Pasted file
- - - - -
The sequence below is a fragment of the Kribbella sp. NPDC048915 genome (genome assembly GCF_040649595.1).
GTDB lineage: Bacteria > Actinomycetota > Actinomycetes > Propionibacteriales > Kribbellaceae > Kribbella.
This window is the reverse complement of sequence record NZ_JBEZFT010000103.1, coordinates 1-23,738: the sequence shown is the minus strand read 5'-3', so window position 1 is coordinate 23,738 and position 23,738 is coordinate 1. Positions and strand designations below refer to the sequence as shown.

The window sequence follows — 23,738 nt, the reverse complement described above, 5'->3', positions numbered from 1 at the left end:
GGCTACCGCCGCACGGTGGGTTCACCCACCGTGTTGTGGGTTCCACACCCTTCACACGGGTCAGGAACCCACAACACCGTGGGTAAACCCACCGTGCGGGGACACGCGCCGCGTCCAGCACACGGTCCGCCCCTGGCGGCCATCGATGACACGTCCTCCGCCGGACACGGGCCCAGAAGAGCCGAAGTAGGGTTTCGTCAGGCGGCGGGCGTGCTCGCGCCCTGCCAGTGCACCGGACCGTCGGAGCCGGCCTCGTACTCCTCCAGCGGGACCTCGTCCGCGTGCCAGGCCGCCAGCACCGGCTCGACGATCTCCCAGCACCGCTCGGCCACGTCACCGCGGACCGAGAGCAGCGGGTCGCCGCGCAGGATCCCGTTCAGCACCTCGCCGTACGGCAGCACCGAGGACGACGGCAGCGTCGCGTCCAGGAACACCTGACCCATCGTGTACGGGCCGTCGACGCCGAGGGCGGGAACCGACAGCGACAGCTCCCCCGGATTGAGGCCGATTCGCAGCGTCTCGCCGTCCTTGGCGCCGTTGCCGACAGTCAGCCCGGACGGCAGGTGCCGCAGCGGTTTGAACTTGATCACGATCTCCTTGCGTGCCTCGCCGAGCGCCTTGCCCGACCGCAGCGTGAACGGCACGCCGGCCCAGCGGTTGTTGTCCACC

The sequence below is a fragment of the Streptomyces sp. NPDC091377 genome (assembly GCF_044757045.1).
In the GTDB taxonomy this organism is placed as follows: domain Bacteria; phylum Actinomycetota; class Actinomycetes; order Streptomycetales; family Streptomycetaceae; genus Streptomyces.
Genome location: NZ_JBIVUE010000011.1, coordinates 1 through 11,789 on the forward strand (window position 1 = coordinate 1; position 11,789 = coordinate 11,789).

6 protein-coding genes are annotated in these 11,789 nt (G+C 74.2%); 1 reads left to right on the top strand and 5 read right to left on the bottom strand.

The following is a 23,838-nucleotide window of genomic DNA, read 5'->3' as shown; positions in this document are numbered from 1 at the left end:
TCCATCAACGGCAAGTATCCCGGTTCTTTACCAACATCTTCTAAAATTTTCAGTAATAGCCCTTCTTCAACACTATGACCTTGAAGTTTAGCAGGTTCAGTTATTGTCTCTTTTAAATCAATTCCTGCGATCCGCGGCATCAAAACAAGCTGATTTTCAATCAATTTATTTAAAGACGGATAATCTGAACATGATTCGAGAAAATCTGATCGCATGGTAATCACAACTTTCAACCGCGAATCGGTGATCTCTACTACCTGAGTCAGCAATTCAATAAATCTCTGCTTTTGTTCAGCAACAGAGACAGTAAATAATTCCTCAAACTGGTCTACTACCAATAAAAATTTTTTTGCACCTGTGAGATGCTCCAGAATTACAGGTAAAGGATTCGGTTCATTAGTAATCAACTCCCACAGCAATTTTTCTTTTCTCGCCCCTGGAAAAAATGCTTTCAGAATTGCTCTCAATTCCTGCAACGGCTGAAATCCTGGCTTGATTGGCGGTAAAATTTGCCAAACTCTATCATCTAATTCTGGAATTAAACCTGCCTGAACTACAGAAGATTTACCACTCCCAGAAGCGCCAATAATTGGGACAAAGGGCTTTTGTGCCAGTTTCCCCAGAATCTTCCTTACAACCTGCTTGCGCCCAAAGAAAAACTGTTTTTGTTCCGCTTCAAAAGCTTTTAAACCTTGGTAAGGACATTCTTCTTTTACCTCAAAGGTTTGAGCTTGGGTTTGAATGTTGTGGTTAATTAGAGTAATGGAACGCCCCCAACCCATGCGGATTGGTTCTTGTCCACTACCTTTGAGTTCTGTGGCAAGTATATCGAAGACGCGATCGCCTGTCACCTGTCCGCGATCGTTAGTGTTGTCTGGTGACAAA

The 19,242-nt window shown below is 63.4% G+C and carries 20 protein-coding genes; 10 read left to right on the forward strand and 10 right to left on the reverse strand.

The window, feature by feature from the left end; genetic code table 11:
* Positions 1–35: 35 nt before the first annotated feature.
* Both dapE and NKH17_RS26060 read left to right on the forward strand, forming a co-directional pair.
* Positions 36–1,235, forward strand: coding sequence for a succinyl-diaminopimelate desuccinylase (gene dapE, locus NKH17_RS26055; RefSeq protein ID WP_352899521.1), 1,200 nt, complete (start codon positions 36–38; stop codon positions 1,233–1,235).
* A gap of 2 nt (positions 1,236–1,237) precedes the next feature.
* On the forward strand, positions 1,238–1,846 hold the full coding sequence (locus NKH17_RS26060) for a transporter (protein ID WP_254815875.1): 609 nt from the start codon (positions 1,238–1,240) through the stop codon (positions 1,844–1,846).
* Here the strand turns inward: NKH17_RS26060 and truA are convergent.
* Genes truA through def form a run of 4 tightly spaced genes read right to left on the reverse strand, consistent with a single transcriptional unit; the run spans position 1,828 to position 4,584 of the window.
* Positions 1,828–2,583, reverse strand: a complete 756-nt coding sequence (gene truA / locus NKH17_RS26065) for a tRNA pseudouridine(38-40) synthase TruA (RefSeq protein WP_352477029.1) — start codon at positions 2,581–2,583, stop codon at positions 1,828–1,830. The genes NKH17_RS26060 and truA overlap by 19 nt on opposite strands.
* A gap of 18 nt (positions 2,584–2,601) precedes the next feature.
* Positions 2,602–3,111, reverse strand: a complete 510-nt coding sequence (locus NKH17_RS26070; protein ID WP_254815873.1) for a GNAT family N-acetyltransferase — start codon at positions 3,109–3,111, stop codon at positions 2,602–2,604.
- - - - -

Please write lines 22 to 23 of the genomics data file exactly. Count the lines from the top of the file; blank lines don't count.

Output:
* A gap of 18 nt (positions 2,584–2,601) precedes the next feature.
* Positions 2,602–3,111, reverse strand: a complete 510-nt coding sequence (locus NKH17_RS26070; protein ID WP_254815873.1) for a GNAT family N-acetyltransferase — start codon at positions 3,109–3,111, stop codon at positions 2,602–2,604.